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dc.contributorWichita State University. School of Community Affairsen_US
dc.contributor.authorEckert, William M.D.en_US
dc.date.accessioned2012-03-13T16:45:02Z
dc.date.available2012-03-13T16:45:02Z
dc.date.issued1992-06en_US
dc.identifier1510061en_US
dc.identifier8108948en_US
dc.identifier.citationThe American journal of forensic medicine and pathology. 1992 Jun; 13(2): 124-31.en_US
dc.identifier.issn0195-7910en_US
dc.identifier.urihttp://hdl.handle.net/10057/4829
dc.identifier.urihttp://journals.lww.com/amjforensicmedicine/Abstract/1992/06000/The_Development_of_Forensic_Medicine_in_the_United.9.aspxen_US
dc.descriptionClick on the link below to access the article (may not be free).en_US
dc.description.abstractForensic medicine in the United Kingdom includes both forensic pathology and clinical forensic medicine on the living. It began at the end of the 18th century, long after its development in Germany, Italy, France, and other countries in Europe. Initial beginnings were in Scotland, where a program began at the University of Edinburgh with the establishment of a chair in Forensic Medicine by Prof. Andrew Duncan Sr. The development in England began in London's Kings College Medical School with a chair held by Prof. William A. Guy. Later chairs in Forensic Medicine were established in Glasgow, Aberdeen, and in London, where Forensic Medicine was taught at St. Mary's Hospital Medical School, Guy's Hospital Medical School, London Hospital Medical School, Charing Cross Hospital Medical School, St. Thomas Hospital Medical School, and St. George's Hospital Medical School. In other cities in England, Wales, and Northern Ireland, departments were founded in Leeds, Manchester, Cardiff, and Belfast. Many textbooks were prepared during this time by professors from these medical schools and by others working in nonacademic areas. The development of coroner activities and those of the police surgeons is also part of the study of forensic medicine.en_US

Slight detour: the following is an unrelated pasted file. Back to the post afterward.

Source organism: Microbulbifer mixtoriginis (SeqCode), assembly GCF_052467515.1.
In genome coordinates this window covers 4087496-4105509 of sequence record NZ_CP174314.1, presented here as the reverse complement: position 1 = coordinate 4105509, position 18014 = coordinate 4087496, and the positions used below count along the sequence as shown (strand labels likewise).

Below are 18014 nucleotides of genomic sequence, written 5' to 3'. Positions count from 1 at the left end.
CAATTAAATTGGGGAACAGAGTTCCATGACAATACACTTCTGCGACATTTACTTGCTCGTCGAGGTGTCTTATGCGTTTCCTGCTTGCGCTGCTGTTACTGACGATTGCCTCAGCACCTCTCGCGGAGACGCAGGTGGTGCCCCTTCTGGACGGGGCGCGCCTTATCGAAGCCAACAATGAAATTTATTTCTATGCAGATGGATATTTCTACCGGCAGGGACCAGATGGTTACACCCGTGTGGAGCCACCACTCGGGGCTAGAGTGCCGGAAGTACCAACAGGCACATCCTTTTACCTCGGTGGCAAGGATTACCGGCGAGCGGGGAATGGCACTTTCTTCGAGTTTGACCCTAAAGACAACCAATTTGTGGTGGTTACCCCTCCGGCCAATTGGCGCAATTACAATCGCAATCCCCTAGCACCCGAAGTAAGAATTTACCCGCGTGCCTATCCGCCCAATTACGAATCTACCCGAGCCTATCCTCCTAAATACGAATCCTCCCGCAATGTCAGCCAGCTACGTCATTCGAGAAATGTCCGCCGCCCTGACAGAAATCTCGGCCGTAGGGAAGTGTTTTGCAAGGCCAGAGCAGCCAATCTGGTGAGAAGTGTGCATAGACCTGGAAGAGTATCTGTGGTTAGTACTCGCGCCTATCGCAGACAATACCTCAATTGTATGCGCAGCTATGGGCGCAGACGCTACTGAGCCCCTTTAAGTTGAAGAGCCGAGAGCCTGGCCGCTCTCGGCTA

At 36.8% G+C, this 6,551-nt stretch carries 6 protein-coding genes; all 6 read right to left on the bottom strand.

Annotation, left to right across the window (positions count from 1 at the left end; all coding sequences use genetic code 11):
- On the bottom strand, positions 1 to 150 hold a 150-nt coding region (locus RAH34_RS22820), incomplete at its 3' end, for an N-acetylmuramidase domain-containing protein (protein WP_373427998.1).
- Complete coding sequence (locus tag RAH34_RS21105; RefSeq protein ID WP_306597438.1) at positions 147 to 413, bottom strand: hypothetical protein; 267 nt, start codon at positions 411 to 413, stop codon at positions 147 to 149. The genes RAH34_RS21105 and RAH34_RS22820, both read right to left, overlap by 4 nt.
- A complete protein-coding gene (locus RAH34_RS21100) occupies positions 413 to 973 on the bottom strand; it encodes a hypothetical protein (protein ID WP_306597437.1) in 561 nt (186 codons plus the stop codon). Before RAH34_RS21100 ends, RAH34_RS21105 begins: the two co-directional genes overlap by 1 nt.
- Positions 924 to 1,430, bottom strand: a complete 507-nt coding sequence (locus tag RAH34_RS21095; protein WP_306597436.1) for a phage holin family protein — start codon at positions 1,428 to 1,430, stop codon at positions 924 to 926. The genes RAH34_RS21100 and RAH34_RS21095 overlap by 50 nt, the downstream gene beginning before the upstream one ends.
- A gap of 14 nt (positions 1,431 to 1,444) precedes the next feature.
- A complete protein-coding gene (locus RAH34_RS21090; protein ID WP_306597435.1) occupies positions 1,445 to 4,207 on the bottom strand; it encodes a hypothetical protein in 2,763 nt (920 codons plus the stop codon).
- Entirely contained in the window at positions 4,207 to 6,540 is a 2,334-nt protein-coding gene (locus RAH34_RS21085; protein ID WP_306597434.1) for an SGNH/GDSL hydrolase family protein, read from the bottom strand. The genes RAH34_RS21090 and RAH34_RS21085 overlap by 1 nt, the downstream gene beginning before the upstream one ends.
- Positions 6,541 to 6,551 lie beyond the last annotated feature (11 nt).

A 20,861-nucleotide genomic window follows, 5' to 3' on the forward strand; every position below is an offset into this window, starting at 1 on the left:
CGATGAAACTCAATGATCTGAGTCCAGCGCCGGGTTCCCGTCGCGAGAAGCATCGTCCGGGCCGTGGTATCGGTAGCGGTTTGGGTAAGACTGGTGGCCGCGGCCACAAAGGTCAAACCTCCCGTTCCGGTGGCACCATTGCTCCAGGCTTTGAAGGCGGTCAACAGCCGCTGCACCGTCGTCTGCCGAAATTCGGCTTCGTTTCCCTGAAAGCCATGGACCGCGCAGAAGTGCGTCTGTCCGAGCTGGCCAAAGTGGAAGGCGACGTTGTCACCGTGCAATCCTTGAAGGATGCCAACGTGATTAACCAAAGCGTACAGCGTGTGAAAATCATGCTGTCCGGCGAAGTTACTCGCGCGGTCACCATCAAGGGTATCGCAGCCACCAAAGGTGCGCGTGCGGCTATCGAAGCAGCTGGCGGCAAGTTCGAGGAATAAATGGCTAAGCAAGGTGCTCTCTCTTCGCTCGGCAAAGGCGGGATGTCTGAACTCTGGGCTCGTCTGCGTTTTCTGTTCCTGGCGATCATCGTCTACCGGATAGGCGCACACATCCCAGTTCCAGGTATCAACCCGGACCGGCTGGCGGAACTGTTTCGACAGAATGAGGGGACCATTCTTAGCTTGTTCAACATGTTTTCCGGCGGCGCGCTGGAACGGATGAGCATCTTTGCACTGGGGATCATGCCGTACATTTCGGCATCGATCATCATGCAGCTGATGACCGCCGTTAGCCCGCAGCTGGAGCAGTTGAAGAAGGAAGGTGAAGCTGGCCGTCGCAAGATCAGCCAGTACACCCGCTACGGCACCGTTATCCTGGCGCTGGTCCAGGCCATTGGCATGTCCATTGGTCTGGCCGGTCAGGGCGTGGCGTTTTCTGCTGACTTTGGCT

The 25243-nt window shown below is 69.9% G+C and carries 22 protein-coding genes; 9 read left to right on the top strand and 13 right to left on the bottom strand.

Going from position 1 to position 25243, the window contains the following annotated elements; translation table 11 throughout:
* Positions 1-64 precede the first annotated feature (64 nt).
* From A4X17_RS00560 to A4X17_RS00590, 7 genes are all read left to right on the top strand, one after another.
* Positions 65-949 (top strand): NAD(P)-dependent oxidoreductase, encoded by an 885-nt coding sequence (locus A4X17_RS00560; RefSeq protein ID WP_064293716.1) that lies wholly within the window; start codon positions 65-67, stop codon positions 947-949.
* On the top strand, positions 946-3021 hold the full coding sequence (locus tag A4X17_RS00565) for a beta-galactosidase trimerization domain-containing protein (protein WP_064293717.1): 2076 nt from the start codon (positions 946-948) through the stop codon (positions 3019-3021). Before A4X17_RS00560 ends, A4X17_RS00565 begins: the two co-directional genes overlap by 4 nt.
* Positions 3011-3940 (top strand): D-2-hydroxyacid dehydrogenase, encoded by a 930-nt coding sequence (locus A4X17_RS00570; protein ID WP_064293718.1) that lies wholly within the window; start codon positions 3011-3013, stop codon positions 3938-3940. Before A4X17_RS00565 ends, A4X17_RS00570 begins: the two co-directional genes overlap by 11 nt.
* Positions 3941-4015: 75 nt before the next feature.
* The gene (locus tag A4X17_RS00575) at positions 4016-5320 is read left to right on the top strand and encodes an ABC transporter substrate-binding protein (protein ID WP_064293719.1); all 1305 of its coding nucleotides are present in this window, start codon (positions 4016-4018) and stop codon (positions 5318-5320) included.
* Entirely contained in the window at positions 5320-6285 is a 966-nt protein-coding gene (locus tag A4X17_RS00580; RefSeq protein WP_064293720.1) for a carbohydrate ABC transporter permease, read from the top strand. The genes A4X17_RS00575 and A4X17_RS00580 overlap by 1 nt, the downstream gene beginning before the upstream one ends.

dc.format.extent124-31en_US
dc.language.isoengen_US
dc.publisherLippincott Williams & Wilkinsen_US
dc.relation.ispartofseriesThe American Journal of Forensic Medicine and Pathologyen_US
dc.relation.ispartofseriesAm J Forensic Med Patholen_US
dc.sourceNLMen_US
dc.subjectHistorical Articleen_US
dc.subject.meshForensic Medicine/historyen_US
dc.subject.meshGreat Britainen_US
dc.subject.meshHistory, 15th Centuryen_US
dc.subject.meshHistory, 16th Centuryen_US
dc.subject.meshHistory, 17th Centuryen_US
dc.subject.meshHistory, 18th Centuryen_US
dc.subject.meshHistory, 19th Centuryen_US
dc.subject.meshHistory, 20th Centuryen_US
dc.subject.meshHistory, Medievalen_US
dc.titleThe development of forensic medicine in the United Kingdom from the 18th centuryen_US
dc.typeArticleen_US
dc.coverage.spacialUnited Statesen_US
dc.description.versionpeer revieweden_US
dc.rights.holderCopyright © Lippincott-Raven Publishersen_US


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